These life-altering attachments are usually not individually chosen. They are usually woven, from birth, into the fabric of people’s being — into their traditions, cultures and sense of personhood.

The great Rabbi Jonathan Sacks explained the difference between the sort of contracts that flourish in the world of individual choice and covenants that flourish best in those realms that are deeper than individual utility: “A contract is about interests. A covenant is about identity. It is about you and me coming together to form an ‘us.’ That is why contracts benefit, but covenants transform.”

The great strength of the authoritarians who oppose liberal principles, from Trump to Xi to Hamas, is that they play straight into the primordial sources of meaning that are deeper than individual preference: faith, family, soil and flag. The authoritarians tell their audiences that the liberals want to take all that is solid — from your morality to your gender — and reduce it to the instability of a personal whim. They tell their throngs that the liberals are threatening their vestigial loyalties. They continue: We need to break the rules in order to defend these sacred bonds. We need a strongman to defend us from social and moral chaos.

These have proved to be powerful arguments. One recent Reuters/Ipsos poll found that 52% of Republicans believe that America needs “a strong president who should be allowed to rule without too much interference from courts and Congress.”

We could be living in a year in which authoritarians take or keep power in nations across Europe, Latin America and in the U.S. while Putin continues to make advances in Ukraine and Hamas survives the war in the Gaza Strip. In short, the authoritarians still have the momentum on their side.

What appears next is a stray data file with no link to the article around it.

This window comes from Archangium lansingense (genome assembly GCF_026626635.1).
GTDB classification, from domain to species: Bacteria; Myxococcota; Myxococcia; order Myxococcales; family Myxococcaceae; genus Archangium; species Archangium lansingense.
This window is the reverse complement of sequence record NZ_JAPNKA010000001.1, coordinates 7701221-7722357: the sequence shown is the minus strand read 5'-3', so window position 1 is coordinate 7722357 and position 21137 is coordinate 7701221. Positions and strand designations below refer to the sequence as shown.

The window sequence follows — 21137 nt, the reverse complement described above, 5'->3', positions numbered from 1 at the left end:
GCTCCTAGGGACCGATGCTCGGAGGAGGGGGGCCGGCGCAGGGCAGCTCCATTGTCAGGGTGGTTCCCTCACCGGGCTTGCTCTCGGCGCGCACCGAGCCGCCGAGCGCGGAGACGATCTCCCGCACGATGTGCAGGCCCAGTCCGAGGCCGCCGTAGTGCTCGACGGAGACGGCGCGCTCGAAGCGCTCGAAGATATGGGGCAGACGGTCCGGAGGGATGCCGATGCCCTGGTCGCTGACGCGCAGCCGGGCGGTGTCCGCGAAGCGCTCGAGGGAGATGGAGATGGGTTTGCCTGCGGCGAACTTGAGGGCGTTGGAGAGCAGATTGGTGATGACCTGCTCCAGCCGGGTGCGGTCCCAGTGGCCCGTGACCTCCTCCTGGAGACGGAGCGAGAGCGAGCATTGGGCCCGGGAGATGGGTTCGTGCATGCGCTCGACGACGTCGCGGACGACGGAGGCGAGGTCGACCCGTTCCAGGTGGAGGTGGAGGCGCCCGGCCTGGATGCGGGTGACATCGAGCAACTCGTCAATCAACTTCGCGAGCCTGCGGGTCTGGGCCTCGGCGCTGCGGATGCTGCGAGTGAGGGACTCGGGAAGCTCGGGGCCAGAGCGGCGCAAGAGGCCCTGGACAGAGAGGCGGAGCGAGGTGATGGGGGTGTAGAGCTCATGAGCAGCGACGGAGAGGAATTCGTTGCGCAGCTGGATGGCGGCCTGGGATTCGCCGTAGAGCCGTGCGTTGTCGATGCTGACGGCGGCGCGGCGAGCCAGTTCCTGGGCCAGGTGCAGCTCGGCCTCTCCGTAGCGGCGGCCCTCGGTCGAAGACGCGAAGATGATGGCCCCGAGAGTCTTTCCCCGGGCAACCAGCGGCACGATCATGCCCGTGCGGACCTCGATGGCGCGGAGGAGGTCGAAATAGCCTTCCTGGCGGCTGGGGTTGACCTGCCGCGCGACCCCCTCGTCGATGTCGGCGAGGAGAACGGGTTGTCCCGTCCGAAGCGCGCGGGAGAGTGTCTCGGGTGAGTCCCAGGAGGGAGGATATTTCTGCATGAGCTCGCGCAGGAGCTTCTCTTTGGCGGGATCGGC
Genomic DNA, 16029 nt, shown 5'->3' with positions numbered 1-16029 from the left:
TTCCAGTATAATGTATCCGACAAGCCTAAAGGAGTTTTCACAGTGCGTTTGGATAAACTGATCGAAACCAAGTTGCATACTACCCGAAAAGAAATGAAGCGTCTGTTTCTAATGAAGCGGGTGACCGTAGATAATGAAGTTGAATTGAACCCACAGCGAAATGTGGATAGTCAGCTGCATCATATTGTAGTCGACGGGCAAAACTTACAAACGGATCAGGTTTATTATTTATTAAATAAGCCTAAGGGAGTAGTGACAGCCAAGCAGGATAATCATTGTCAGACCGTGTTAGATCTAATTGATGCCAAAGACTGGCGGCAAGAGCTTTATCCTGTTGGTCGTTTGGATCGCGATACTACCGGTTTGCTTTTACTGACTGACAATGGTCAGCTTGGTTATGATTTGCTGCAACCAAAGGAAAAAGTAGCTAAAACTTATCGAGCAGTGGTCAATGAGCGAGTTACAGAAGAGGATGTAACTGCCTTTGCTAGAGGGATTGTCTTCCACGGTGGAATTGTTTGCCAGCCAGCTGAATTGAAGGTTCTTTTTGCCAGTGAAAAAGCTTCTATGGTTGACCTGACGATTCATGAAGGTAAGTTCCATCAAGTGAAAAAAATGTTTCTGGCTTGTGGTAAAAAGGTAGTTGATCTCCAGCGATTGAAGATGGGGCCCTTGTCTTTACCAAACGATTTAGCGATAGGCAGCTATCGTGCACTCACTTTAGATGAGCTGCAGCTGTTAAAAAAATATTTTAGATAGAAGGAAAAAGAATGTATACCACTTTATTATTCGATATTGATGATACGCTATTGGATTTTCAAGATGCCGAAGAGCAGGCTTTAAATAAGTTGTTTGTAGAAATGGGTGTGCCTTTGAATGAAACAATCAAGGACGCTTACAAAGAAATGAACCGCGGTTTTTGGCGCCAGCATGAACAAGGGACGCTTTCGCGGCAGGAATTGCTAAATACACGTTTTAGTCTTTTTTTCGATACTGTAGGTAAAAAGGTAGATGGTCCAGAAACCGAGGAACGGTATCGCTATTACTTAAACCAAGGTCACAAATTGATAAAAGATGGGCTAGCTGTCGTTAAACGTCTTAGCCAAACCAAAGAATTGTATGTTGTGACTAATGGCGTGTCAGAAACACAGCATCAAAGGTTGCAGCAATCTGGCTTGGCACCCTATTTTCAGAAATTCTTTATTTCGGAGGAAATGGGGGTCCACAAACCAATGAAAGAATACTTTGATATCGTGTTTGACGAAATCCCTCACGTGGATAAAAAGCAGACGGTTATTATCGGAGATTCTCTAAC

Worse, liberalism has prompted a counterreaction in our societies. Many people find themselves spiritually unfulfilled; they feel naked, embattled and alone. So they grasp at politics to fill that moral and spiritual void. They grasp at politics to give them the sense of belonging, moral meaning and existential purpose that faith, family, soil and flag provided to their ancestors. In so doing, they transform politics from a prosaic way to negotiate differences into a holy war in which my moral side is vindicated and your immoral side is destroyed. Politics begins to play a totalizing and brutalizing role in their personal lives and in our national life. They are asking more of politics than politics can deliver.

If liberalism is to survive this contest, we have to celebrate liberalism while acknowledging its limits. It’s a great way to construct a fair society to help diverse people live together in peace. But liberalism cannot be the ultimate purpose in life. We need to be liberals in public but subscribe to transcendent loyalties in the depth of our being — to be Catholic, Jewish, stoic, environmentalist, Marxist or some other sacred and existential creed. People need to feel connected to a transcendent order; nice rules don’t satisfy that yearning.

Liberal politicians need to find ways to defend liberal institutions while also honoring faith, family and flag and the other loyalties that define the purposes of most people’s lives. I feel that American presidents from, say, Theodore Roosevelt to Ronald Reagan knew how to speak in those terms. We need a 21st-century version of that.

If liberals are merely nice and tolerant and can’t talk about the deepest and most sacred cares of the heart and soul, which seem so threatened to so many, then this is going to be an ugly election year.